Brewers: Who Will Benefit Offensively Now the Shift is Banned?

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ATLANTA, GEORGIA - OCTOBER 12: Christian Yelich #22 of the Milwaukee Brewers bats during the second inning against the Atlanta Braves in game four of the National League Division Series at Truist Park on October 12, 2021 in Atlanta, Georgia. (Photo by Kevin C. Cox/Getty Images)
ATLANTA, GEORGIA - OCTOBER 12: Christian Yelich #22 of the Milwaukee Brewers bats during the second inning against the Atlanta Braves in game four of the National League Division Series at Truist Park on October 12, 2021 in Atlanta, Georgia. (Photo by Kevin C. Cox/Getty Images) /
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Once the 2022 MLB season starts, it appears one of the most noticeable changes will be a ban on the shift. What is yet to be seen is the impact that the shift will have on offense, and specifically the Brewers.

The shift appears to gone for the 2022 season. With that change in place, it makes sense to look at who might benefit without the shift for the Brewers.

Christian Yelich

Left handed batters are the demographic most impacted by the shift, specifically left-handed power hitters, which Christian Yelich is. Yelich has consistently performed better with no shift throughout his career, even as his struggles of the past two seasons have coincided with the  alternative positionings being utilized against him, as he saw a shift in 52.6% of plate appearances in 2021.

Now will that mean Christian Yelich will revert to his 2018 self, where teams shifted against him in less than 2% of his plate appearances? Not guaranteed.

It wasn’t until Yelich started to see significant shifts that he started to perform better with no shift than with a shift; recording a .470 wOBA against the shift in 2019 with a 32.4% shift percentage, and a .428 without the shift.

In the 2020 and 2021 seasons, Yelich saw a shift% above 50%, and he recorded a wOBA of .315 against the shift in 2020, and a wOBA of .376 without the shift. In 2021, his wOBA against the shift was .304, and against more traditional defenses, his wOBA was .347.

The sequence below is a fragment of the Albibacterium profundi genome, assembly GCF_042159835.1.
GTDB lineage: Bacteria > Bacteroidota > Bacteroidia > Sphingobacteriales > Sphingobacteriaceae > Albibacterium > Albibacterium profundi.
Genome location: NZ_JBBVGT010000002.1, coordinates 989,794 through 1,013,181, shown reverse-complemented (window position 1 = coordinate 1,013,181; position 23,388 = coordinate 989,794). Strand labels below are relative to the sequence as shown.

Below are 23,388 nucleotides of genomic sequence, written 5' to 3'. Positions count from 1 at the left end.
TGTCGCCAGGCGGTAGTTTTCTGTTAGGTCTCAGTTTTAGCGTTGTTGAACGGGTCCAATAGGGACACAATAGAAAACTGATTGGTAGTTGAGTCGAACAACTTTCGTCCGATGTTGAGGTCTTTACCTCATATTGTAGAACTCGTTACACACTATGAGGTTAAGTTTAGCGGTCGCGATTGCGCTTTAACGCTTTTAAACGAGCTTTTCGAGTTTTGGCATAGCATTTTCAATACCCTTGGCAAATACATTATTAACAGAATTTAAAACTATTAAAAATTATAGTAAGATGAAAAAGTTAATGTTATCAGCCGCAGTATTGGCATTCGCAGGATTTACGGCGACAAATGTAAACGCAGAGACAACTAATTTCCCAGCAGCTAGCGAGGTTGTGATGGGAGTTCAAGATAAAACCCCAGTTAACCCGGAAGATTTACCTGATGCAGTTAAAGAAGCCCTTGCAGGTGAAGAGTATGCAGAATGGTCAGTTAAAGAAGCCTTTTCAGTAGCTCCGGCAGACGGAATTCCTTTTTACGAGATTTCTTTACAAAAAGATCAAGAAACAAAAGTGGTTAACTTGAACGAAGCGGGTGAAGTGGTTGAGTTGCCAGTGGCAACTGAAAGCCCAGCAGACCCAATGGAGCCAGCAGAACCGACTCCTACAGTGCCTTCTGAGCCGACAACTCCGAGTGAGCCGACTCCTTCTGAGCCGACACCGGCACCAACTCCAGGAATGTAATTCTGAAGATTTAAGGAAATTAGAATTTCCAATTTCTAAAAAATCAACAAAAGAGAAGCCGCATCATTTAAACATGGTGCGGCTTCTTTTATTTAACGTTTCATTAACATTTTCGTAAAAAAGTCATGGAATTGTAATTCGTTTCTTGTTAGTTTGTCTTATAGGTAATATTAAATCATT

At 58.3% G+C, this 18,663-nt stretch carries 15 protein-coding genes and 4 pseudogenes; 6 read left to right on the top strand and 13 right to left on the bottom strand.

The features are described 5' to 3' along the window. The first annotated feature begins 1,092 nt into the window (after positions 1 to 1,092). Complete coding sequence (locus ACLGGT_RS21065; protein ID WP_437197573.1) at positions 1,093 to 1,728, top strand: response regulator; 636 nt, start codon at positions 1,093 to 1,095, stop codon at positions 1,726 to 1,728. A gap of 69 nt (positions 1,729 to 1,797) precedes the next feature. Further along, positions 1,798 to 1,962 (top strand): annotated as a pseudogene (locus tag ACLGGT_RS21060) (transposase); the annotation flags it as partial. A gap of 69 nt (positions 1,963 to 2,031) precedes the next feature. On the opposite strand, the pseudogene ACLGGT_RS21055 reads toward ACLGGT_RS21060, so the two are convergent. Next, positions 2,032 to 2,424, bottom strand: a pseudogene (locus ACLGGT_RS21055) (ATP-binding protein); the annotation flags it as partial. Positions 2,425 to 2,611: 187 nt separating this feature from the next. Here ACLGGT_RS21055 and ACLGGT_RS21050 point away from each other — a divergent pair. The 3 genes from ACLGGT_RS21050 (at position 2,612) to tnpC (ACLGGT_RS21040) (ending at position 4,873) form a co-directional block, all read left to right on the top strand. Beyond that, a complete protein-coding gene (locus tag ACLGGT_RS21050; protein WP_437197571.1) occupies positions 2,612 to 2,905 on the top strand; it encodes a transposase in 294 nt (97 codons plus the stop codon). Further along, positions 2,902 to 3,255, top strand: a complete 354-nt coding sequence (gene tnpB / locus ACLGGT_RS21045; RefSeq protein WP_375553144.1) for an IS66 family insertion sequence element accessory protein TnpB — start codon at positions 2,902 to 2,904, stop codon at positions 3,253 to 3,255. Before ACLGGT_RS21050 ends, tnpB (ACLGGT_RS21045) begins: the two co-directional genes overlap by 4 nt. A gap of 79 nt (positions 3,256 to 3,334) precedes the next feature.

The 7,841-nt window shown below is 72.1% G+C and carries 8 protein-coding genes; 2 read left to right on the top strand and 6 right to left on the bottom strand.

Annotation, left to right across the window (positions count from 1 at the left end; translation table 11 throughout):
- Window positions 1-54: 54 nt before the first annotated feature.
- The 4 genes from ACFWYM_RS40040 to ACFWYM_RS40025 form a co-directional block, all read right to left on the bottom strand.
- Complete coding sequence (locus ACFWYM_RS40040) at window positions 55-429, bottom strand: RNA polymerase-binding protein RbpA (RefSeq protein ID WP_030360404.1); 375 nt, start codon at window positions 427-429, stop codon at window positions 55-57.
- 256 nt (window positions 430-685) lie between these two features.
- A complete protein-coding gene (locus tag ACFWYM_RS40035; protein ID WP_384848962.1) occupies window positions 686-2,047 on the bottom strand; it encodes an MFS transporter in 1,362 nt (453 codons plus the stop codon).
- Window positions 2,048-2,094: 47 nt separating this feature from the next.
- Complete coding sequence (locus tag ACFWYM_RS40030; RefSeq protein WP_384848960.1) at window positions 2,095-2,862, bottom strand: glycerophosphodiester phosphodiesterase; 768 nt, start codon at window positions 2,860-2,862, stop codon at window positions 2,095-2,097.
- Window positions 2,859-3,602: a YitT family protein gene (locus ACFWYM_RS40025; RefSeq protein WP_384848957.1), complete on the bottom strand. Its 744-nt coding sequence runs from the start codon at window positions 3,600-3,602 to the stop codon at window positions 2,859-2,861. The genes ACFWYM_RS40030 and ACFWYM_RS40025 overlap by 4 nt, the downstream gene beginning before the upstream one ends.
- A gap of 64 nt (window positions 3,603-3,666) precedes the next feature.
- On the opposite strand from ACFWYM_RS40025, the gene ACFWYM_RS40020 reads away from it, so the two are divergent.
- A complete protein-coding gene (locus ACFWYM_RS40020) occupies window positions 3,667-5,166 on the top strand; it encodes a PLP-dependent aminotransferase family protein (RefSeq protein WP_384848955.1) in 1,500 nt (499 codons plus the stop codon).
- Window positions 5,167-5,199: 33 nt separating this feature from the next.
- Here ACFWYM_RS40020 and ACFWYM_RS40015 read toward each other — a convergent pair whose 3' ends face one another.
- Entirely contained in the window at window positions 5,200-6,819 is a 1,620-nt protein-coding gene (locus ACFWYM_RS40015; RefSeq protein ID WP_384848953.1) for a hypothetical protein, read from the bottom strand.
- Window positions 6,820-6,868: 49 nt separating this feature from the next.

Another added wrinkle that may help Christian Yelich is he sees fewer breaking balls when teams do not implement the shift. Of all the balls he put in play when facing a ‘standard’ defensive alignment last season, 16% were breaking balls. When hitting against the shift, 24% were.

Yelich recorded a wOBA of .340 against fastballs, .480 against breaking balls, and a measly .248 against breaking balls. Teams may revamp their strategy to face Yelich as they adjust to the new rules, but if last season’s data tells us anything Christian Yelich may benefit from not facing the shift.

Rowdy Tellez

Another left-handed power hitter on the Brewers is Rowdy Tellez. While first base is still not set in stone, it does appear Tellez will factor into the position on Opening Day. Tellez faced a shift in 69% of all his plate appearances last season, and when he faced the shift he had a wOBA of .291, and in his 31% of plate appearances when he did not face the shift he had a wOBA of .332.

Unlike Yelich however, Tellez does not have a defined trend, as he flipped back and forth performing better with or without the shift.

For Tellez, 25% of the balls he put into play when facing a shift were breaking balls, whereas only about 18% of balls put into play without the shift were breaking balls, albeit with a smaller sample.

In 2021, Tellez had a .308 wOBA against fastballs, .342 against off-speed pitches, and .277 against breaking balls, presumably as is the case with Yelich, Tellez may benefit as well from infielders having to stay on their side of the dirt.

Omar Narvaez

The Brewers catcher performed better when the defenses were aligned in their traditional spots as opposed to in the shift. In a near even split, (51.1% of PA shifted, 48.9% non-shifted), Narvaez recorded a .313 wOBA against the shift, and a .332 without the shift.

When facing a shift, Narvaez saw a breaking ball 35% of the time, and 22% when he wasn’t. As is the case with Tellez and Yelich, Naravez struggled against breaking balls relative to the other pitch groups.

When facing breaking balls, Naravez had a wOBA of .211, compared to .264 against fastballs, and .367 against off-speed pitches. While Narvaez saw a shift less often than Yelich or Tellez, he too appears primed to benefit, now that teams are limited in their defensive positioning, as he may not face as many breaking balls.

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The shift was a part of baseball that dramatically increased in the past decade, and without it, teams will have to adapt. Offense may increase, and for the Brewers, they can only hope the lack of shift will increase the offensive production for the Brewers left-handed sluggers.

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